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45 Danish ports install video surveillance in effort against terrorism

The industry association Danish Ports is pleased to have avoided any major expenses in securing ports against terrorism. Instead of guards and other initiatives in that vein, ports are now installing video surveillance on a large scale. As many as 45 ports are participating.

Photo: Casper Dalhoff

The Danish ports have been spared major anti-terrorism expenses. Video cameras, alarm systems, and central surveillance are now replacing 24 hour manned crews at each port, which would otherwise have ruined the finances of several ports, says the association.

“We have been quite critical over the past year in regards to tightening the rules, which include, among other things, requirements for 24 hour ship surveillance. We’ve been very concerned with finding a solution to this. So we now expect  that the ports will work with video surveillance together with the security companies, which is obviously cheaper than having teams of three guards manually watching the ships,” says Uffe Steiner Jensen, Chairman of Danish Ports, to ShippingWatch.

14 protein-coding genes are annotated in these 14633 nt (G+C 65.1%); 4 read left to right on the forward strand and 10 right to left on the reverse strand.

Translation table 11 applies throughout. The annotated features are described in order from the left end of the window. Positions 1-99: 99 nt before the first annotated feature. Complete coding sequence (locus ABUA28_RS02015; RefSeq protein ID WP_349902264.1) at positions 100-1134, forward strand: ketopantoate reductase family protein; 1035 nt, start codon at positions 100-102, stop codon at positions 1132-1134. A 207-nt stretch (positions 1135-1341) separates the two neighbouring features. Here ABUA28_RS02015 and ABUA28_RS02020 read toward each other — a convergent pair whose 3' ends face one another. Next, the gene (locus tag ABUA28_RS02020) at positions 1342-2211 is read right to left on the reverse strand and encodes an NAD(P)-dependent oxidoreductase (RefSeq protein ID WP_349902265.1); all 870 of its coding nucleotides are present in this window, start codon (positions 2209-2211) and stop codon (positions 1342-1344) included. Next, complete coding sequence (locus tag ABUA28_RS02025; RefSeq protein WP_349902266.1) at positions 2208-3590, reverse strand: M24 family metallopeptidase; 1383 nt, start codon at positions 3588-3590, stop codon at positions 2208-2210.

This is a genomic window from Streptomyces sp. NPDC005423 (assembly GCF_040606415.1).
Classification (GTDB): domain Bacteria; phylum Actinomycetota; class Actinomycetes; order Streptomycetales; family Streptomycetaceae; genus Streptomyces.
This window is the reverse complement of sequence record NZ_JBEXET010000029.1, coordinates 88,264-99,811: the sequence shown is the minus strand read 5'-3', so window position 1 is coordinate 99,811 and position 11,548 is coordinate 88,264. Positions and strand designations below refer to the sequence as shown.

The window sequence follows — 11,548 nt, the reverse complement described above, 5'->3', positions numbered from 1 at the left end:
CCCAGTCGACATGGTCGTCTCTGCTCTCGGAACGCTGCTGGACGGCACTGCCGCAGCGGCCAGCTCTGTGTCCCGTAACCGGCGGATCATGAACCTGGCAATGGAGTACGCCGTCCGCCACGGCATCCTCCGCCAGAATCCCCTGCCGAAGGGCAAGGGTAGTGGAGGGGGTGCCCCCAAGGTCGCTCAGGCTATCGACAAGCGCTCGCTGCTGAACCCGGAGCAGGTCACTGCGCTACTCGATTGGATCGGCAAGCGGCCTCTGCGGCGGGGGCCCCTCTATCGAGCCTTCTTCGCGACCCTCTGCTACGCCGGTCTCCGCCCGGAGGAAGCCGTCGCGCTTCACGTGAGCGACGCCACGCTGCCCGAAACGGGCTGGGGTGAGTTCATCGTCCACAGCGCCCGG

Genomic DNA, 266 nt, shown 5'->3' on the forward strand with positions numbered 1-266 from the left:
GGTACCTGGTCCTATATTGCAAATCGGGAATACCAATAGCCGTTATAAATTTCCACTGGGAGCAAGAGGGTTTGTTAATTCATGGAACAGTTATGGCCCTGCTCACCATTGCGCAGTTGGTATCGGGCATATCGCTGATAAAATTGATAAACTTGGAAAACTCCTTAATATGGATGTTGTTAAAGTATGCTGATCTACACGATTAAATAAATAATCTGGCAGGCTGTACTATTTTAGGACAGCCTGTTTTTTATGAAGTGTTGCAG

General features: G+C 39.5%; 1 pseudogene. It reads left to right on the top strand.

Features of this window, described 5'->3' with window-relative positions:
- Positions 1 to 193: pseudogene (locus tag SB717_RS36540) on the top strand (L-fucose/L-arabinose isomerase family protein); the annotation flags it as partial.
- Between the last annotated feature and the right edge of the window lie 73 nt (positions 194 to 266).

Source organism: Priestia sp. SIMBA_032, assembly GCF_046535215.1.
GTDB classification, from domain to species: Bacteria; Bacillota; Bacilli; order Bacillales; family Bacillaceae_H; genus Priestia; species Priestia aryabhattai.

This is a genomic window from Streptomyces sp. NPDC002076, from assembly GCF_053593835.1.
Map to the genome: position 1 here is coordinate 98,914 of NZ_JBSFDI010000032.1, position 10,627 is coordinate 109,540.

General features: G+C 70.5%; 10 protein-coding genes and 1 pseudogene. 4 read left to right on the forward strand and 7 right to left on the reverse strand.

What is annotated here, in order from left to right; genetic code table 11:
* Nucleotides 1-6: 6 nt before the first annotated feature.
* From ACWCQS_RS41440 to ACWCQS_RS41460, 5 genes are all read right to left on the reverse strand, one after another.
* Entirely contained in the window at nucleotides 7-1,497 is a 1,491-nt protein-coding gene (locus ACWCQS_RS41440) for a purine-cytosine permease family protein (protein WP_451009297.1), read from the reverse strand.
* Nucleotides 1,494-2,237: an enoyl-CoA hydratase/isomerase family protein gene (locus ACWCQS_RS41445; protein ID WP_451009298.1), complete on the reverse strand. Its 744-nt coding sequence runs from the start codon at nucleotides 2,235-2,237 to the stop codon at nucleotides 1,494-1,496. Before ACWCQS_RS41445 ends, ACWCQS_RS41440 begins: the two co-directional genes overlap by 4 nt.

As many as 45 ports participating

The rules have been tightened by both the IMO and the EU in an effort against terrorism and illegal immigration. But the rules have been too broad, and have failed to account for the differences between, for example, problems with illegal immigration in Southern- and Northern Europe, says Uffe Steiner Jensen.

So Danish Ports have been looking to find a cheaper solution than the guards, and the association has now developed a collaboration with a series of major surveillance companies, which are already working with, among others, the Danish Military’s ammunition depots and the Danish royal family. “This of course means that they can help us watch the ports as well. I think we’ve done a good job of developing this collaborative effort,” says Uffe Steiner Jensen.

As a result, the association has spent a lot of time on persuading the Coastal Directory, the Danish authority overseeing the rules, that video surveillance of the ports is the way to go.

“We’ve worked a lot with the Coastal Directory, in a constructive effort to convince them that electronic surveillance is a proper solution. This means that now, instead of hiring a ton of people, we can perform video surveillance from centrally placed consoles, and thus keep the expenses down,” says Uffe Steiner Jensen.

A preliminary estimate says that 40-45 ports are currently installing video surveillance. According to the association, this includes all the major Danish ports.

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